First of all, a very happy new year from all of us at the Financial Freedom Academy ! We hope you got much needed rest and time with your loved ones during the holiday season.
2013 is here and we trust you are looking forward to making it a great year financially and in other ramifications of life.
This time of year is known for making resolutions; things to do differently in the New Year. However, it is common knowledge that by the end of the month most people have already done away with their resolutions. So we thought we’ll share with you a few ideas to getting off to a great start in 2013 and making your resolutions stick.
- Share Your Goals with Friends and Family
Peer pressure is a powerful tool and can be positive when used wisely and carefully. It’s a lot harder to balk and give up on our goal under pressure if we think someone is watching us. So be brave and publicise your goals in some shape or form to trusted friends and family; you’ll also feel good if you help others to achieve their goals.
If you are feeling brave, check out StickK. Co-founded by Dean Karlan, Professor of Economics at Yale University , SkickK is an online place that allows you to specify a goal, set some stakes (that you’d hate losing), find a referee who can help you keep on the straight and narrow (accountability) and then add friends for support.
- Focus on What Your Gain Rather Than What You Loose
Many of our goals go something like thi: ‘losing weight’ or ‘giving up smoking/alcohol’ etc. This means our brains concentrates on what we are trying to loose and the problem is we hate losing (Something behavioural finance experts call ‘loss aversion theory’). We’ll do anything to avoid ‘looses!’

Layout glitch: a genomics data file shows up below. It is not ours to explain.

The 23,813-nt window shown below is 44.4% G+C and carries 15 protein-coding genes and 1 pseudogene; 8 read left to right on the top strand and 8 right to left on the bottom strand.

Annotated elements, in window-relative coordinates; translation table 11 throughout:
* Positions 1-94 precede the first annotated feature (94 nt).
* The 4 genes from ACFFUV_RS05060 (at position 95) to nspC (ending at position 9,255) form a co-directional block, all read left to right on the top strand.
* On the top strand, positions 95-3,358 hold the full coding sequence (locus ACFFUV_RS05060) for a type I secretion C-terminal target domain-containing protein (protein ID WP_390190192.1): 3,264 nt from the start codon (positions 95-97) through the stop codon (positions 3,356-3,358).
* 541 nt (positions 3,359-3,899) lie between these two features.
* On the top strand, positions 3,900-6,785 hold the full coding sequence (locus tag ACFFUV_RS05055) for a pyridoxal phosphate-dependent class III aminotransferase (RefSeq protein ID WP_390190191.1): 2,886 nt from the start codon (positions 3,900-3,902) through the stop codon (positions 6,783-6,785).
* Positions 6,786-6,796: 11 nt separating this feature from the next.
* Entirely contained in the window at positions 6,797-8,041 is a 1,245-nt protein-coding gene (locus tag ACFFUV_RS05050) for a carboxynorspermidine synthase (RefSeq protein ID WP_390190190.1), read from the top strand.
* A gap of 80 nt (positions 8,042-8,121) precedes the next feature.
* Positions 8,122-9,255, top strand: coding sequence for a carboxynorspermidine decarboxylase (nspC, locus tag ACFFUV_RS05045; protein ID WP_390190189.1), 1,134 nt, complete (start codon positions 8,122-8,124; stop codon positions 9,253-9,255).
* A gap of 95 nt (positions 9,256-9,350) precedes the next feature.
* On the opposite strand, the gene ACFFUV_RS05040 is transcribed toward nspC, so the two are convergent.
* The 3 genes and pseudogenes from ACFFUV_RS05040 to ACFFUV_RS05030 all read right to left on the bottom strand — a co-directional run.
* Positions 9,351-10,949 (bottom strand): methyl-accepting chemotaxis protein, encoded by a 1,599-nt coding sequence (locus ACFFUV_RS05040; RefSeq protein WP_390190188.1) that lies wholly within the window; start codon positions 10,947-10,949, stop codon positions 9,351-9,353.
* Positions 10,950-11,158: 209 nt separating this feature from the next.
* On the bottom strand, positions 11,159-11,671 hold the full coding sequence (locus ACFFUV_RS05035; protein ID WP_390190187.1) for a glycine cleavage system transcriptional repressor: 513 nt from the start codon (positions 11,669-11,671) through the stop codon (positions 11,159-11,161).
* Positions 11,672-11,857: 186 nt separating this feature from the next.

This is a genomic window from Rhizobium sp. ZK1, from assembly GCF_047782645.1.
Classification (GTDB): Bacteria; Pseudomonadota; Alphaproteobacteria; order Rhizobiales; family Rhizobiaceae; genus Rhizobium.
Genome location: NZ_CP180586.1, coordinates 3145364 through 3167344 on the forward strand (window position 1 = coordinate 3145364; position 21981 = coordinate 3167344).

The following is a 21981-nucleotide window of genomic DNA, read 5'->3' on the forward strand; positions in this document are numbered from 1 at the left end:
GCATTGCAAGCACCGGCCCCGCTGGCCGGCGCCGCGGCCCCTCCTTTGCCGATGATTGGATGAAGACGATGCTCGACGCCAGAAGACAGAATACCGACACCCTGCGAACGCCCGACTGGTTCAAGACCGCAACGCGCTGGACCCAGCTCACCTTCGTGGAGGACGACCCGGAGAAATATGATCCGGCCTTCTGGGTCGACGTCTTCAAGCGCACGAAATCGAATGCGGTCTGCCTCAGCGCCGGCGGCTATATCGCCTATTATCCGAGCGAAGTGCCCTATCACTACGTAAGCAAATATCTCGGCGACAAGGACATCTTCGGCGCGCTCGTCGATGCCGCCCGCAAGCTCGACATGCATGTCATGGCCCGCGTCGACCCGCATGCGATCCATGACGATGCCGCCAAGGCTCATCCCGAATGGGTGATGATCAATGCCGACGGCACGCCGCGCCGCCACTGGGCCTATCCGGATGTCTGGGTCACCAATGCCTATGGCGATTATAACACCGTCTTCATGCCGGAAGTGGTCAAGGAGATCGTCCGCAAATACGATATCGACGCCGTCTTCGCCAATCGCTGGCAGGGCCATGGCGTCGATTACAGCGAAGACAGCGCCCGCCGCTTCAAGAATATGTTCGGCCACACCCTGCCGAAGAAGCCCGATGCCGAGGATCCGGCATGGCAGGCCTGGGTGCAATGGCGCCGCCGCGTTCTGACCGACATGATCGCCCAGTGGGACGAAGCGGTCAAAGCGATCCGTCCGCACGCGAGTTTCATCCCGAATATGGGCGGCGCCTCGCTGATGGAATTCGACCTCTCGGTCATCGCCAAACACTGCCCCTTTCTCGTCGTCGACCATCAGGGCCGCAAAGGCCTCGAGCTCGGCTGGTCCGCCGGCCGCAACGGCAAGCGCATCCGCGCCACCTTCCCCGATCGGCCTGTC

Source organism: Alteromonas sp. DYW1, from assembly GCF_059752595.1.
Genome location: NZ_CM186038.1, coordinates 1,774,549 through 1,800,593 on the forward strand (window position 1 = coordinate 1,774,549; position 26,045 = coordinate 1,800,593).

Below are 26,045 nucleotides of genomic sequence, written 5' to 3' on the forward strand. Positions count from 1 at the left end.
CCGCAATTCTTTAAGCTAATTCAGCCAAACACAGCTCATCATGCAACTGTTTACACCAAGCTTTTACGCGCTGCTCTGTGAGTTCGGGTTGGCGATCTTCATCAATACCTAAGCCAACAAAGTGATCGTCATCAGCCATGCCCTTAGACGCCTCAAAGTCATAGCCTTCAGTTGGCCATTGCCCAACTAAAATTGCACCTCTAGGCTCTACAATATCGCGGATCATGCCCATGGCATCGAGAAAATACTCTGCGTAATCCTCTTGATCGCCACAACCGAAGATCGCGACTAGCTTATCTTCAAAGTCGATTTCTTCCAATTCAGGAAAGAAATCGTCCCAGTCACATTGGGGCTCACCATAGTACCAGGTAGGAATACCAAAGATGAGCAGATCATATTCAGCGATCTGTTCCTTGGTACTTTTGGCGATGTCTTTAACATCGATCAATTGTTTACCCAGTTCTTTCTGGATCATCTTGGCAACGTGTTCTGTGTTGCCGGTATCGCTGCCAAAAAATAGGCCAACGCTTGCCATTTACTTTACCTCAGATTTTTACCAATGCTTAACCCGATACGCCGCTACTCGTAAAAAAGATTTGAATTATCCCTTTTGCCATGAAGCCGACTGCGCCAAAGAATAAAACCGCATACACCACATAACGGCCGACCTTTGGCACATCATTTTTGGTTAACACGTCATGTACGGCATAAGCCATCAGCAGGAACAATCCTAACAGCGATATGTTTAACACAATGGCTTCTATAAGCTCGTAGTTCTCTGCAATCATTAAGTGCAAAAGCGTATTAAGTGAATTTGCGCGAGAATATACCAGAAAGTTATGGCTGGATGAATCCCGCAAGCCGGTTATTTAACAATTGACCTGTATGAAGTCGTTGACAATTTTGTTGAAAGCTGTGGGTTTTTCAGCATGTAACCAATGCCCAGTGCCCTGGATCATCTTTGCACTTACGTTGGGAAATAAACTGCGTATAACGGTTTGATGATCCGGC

This is partly why programmes like Weight Watchers are hugely effective; they get members to think about what they gain by being healthier, fitter, and more attractive and how they’ll feel when their goal is achieved rather than losing weight per se.
- Automate What You Can, But Be Intentional
There are a few things we pay for each month, whether we like it or not: mortgage/rent, childcare, council tax etc. Most of these are paid by direct debit but not all. So think about automating more stuff by paying them by direct debit.
This is also a good time to increase the amount you are paying towards your debts. If you have a credit card debt or a loan, speak to your bank about increasing your minimum payment.
You can also consider increasing your savings; your emergency funds or your retirement contribution, although we recommend you pay off your debt first (see this article for why).
However, it’s also a good idea to go through your direct debits and cancels things that you no longer use e.g gym membership? ( yeah, it’s always the victim!)
- Get Help, It’s Really Smart!
Everything is complicated these days but our finances are even more complicated. We are all too busy to budget and plan. Think of those unopened bank and credit card statements? What about your retirement account; when was the last time you looked at that? How about the children’s education saving, we haven’t even got started on those? Abandoned projects left right and centre? Well, welcome to the real world.
Sometimes even the thought of getting started is enough to paralyse us. We feel that it’s going to take an entire day or week or even month to ‘clear out’ and then we’ll be fine.
The problem is, that day/week/month never comes. Sometimes it takes a wakeup call; a financial disaster of some sort to ‘nudge’ us out of that state of helplessness. Don’t wait till that happens to you.
January is a great time to speak to someone about your finances. (And it doesn’t have to be us, although we are more than happy to help.) Pen down the areas of your finances you would like help with and go talk to a confidant; a trusted family member or friend, a colleague or better still a financial coach/planner to help you get started.
So go on, have a great year